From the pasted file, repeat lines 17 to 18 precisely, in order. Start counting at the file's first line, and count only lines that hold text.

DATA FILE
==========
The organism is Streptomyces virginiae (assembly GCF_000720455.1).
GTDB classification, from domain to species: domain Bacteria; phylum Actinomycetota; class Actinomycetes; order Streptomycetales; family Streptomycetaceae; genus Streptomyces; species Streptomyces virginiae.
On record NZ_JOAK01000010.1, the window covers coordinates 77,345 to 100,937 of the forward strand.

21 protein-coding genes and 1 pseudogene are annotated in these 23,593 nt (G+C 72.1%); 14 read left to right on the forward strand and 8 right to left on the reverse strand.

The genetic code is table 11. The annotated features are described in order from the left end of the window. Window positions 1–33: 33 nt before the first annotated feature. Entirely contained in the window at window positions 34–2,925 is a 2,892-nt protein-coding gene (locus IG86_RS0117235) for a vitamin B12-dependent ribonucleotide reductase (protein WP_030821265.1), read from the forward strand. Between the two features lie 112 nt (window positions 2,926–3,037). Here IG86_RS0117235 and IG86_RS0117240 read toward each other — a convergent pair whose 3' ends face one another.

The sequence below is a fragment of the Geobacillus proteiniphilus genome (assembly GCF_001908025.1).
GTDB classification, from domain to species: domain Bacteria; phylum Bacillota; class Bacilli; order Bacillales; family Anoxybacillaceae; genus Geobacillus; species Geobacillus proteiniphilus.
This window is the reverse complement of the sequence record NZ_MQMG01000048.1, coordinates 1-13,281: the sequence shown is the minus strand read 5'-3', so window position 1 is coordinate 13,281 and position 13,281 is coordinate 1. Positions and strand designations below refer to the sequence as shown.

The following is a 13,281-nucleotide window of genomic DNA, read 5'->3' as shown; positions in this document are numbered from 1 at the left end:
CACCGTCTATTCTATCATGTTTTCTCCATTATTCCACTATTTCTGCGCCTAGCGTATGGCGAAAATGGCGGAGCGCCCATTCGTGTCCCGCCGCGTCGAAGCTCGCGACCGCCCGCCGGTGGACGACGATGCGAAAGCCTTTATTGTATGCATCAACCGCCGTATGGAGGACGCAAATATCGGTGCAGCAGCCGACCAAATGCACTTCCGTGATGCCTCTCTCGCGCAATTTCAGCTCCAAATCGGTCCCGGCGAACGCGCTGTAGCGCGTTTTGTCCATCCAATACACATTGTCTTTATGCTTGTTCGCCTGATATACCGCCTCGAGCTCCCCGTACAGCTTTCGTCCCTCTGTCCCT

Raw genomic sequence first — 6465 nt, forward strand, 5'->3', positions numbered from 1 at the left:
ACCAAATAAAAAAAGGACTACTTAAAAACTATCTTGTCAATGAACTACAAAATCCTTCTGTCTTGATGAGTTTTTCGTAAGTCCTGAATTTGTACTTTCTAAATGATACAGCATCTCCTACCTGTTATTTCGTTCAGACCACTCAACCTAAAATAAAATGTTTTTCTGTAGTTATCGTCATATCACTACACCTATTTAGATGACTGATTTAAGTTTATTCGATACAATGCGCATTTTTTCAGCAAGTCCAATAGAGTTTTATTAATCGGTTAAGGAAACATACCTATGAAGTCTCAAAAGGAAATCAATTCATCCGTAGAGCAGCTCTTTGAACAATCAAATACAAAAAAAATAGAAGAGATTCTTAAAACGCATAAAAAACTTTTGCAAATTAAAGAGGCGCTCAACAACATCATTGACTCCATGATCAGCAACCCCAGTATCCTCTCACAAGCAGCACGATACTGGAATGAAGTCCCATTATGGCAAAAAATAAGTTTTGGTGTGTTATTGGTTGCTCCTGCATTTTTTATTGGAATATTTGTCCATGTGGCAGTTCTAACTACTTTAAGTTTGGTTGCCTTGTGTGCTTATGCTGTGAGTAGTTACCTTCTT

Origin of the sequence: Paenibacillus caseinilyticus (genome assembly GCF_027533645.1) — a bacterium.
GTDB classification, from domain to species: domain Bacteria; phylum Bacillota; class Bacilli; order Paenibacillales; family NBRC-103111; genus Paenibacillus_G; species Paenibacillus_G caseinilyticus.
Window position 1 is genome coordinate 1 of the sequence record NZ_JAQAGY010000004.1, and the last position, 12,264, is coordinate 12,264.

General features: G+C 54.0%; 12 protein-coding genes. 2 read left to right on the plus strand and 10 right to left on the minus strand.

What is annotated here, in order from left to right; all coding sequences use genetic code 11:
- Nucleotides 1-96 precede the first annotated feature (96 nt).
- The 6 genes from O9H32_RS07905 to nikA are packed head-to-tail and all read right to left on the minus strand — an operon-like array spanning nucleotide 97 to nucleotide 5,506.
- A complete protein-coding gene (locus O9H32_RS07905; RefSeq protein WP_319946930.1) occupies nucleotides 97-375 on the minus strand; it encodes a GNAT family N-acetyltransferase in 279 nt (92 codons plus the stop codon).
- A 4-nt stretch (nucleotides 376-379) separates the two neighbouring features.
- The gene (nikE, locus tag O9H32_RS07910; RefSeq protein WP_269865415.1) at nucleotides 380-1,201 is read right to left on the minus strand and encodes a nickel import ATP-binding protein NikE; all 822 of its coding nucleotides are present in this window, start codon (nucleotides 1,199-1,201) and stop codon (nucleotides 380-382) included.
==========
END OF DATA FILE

What is annotated here, in order from left to right; all coding sequences use genetic code 11:
- Nucleotides 1-96 precede the first annotated feature (96 nt).